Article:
Etymology 1

    (wikipedia buffet) .

    Noun

    (en noun)
  • A counter or sideboard from which food and drinks are served or may be bought.
  • *
  • They stayed together during three dances, went out on to the terrace, explored wherever they were permitted to explore, paid two visits to the buffet , and enjoyed themselves much in the same way as if they had been school-children surreptitiously breaking loose from an assembly of grown-ups.
  • Food laid out in this way, to which diners serve themselves.
  • A small stool; a stool for a buffet or counter.
  • * Townely Myst
  • Go fetch us a light buffet .
    Synonyms
    * (food ): buffet meal, smorgasbord

    Etymology 2

    Old French '', diminutive of ''buffe'', cognate with Italian ''buffetto''. See buffer''', '''buffoon , and compare German ''puffen , to jostle, to hustle

    Noun

    (en noun)
  • A blow or cuff with or as if with the hand, or by any other solid object or the wind.
  • * Sir Walter Scott
  • On his cheek a buffet fell.
  • * Burke
  • those planks of tough and hardy oak that used for years to brave the buffets of the Bay of Biscay
  • * {{quote-book, year=1960
  • , author= , title=(Jeeves in the Offing) , section=chapter VII and XIV , passage=Kipper stood blinking, as I had sometimes seen him do at the boxing tourneys in which he indulged when in receipt of a shrewd buffet on some tender spot like the tip of the nose.}}
    Synonyms
    * (blow''): blow, collision (''by any solid object''), cuff (''with the hand )

    Verb

  • To strike with a buffet; to cuff; to slap.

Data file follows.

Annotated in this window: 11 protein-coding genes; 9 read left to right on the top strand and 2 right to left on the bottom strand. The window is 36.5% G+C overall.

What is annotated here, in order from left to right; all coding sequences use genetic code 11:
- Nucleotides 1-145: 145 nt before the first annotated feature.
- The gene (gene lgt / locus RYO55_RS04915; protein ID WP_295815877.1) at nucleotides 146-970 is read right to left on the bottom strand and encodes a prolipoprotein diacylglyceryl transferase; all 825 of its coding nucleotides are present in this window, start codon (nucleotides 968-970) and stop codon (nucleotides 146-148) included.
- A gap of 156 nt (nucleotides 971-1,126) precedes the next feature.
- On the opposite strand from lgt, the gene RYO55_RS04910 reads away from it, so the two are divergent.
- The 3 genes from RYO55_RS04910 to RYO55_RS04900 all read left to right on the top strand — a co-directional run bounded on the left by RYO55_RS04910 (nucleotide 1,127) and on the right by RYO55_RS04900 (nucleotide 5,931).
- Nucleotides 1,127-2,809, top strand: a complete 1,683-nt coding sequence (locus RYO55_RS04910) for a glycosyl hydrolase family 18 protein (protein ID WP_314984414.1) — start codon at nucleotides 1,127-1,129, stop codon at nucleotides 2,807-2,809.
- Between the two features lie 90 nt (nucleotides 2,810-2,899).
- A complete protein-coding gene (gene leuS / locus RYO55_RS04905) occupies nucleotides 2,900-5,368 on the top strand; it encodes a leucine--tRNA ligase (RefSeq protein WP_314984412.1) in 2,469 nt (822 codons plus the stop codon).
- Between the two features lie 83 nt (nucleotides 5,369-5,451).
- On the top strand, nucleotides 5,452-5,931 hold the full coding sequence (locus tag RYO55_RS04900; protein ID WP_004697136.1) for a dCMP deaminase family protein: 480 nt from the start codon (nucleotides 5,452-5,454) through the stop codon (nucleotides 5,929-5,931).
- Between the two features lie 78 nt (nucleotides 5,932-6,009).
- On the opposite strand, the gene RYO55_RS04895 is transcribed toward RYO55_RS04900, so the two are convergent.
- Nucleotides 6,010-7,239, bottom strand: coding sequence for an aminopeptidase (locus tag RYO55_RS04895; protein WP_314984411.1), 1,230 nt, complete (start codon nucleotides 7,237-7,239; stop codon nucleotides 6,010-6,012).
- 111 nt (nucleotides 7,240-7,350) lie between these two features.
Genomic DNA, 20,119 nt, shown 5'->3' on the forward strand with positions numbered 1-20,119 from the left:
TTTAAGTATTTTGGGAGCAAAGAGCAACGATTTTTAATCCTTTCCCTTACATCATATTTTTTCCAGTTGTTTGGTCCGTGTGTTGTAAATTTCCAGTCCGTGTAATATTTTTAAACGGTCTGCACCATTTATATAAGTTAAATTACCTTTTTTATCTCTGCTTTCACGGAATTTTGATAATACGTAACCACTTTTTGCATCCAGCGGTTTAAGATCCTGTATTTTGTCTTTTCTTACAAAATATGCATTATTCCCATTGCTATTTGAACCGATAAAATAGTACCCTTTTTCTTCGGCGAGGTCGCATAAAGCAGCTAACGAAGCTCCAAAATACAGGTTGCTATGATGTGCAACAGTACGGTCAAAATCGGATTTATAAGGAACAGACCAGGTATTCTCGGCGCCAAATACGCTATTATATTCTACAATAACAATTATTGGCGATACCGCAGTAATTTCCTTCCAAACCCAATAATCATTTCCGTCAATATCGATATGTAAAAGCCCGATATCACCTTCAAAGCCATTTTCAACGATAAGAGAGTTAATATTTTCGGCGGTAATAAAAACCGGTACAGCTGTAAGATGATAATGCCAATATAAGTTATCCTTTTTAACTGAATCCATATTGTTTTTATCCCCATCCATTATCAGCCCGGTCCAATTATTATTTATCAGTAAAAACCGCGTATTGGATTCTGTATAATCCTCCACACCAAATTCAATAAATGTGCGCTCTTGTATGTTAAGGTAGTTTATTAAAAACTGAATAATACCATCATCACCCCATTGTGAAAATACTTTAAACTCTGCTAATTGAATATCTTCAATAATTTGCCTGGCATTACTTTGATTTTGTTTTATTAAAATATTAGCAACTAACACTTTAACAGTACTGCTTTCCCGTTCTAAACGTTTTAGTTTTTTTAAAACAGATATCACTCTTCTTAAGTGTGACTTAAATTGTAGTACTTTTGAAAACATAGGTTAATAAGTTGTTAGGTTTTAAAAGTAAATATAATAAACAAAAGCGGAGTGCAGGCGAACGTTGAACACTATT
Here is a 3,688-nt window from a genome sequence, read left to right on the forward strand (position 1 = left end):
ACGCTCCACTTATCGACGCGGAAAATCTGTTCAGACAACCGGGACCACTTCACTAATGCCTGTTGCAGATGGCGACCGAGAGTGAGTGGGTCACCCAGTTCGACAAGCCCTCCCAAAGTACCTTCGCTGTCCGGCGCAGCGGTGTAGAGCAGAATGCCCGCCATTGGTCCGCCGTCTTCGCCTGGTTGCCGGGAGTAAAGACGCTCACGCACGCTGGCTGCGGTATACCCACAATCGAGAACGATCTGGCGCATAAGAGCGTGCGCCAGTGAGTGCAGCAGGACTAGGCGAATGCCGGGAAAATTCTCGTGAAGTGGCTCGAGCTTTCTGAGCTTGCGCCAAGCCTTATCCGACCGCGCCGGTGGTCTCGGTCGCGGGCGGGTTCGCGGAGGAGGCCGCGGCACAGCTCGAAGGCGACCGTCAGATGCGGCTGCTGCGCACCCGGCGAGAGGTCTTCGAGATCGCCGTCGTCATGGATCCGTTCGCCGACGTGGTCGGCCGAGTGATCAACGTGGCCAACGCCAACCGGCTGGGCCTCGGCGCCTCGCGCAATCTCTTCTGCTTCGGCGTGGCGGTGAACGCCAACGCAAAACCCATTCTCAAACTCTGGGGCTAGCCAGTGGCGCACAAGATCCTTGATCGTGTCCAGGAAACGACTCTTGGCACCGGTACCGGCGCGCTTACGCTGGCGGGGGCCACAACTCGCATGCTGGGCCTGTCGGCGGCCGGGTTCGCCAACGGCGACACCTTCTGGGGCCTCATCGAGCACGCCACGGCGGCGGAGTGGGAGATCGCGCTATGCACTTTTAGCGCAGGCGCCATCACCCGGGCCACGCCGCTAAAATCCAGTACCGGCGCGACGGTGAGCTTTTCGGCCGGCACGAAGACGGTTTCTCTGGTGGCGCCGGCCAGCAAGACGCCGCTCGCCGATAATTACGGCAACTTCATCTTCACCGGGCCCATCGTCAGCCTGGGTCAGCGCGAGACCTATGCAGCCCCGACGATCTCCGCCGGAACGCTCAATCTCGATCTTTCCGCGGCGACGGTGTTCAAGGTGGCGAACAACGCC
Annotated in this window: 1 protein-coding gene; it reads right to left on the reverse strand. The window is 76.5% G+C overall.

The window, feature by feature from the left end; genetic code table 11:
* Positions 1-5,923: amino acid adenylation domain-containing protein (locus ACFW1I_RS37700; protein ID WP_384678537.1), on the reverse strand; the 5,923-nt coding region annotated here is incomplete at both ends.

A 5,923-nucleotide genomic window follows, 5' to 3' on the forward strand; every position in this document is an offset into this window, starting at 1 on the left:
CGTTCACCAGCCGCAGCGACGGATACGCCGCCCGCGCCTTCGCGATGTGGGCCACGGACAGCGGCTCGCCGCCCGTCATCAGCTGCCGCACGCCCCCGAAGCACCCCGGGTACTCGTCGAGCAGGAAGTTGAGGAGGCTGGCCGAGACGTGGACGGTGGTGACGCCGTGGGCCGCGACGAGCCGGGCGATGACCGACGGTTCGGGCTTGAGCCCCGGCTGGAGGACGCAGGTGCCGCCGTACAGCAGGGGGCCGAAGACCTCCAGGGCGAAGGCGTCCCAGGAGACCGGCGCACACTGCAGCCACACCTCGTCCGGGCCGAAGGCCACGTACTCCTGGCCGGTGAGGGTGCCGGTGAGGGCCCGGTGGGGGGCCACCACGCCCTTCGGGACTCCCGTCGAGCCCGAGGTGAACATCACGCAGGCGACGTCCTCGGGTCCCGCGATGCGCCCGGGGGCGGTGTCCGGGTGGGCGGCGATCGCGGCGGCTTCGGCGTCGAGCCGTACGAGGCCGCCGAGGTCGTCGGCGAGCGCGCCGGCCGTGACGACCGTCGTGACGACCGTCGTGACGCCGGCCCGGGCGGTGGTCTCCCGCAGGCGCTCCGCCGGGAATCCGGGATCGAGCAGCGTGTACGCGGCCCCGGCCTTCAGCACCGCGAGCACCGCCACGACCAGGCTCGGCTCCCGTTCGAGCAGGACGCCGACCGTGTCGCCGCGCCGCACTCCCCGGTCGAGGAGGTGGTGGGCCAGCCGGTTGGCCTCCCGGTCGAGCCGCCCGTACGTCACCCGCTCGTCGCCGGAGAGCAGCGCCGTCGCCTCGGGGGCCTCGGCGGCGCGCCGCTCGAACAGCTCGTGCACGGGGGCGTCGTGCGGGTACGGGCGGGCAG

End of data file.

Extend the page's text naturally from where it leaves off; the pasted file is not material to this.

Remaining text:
• * Bible, Matthew xxvi. 67
  • They spit in his face and buffeted him.
  • (figurative) to aggressively challenge, denounce, or criticise.
  • * 2013 May 23, , " British Leader’s Liberal Turn Sets Off a Rebellion in His Party," New York Times (retrieved 29 May 2013):
  • Buffeted by criticism of his policy on Europe, battered by rebellion in the ranks over his bill to legalize same-sex marriage and wounded by the perception that he is supercilious, contemptuous and out of touch with mainstream Conservatism, Mr. Cameron earlier this week took the highly unusual step of sending a mass e-mail (or, as he called it, “a personal note”) to his party’s grass-roots members.
  • To affect as with blows; to strike repeatedly; to strive with or contend against.
  • to buffet the billows
  • * Broome
  • The sudden hurricane in thunder roars, / Buffets the bark, and whirls it from the shores.
  • * W. Black
  • You are lucky fellows who can live in a dreamland of your own, instead of being buffeted about the world.
  • To deaden the sound of (bells) by muffling the clapper.
  • Etymology 3

    Old French, of unknown origin.